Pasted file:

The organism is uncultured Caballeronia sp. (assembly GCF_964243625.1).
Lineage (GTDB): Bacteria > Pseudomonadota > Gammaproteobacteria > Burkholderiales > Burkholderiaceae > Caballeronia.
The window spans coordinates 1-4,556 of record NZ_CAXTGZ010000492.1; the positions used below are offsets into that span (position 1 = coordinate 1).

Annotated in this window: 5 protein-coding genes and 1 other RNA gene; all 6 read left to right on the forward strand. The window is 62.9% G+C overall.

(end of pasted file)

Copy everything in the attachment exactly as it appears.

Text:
The organism is uncultured Caballeronia sp. (assembly GCF_964243625.1).
Lineage (GTDB): Bacteria > Pseudomonadota > Gammaproteobacteria > Burkholderiales > Burkholderiaceae > Caballeronia.
The window spans coordinates 1-4,556 of record NZ_CAXTGZ010000492.1; the positions used below are offsets into that span (position 1 = coordinate 1).

Annotated in this window: 5 protein-coding genes and 1 other RNA gene; all 6 read left to right on the forward strand. The window is 62.9% G+C overall.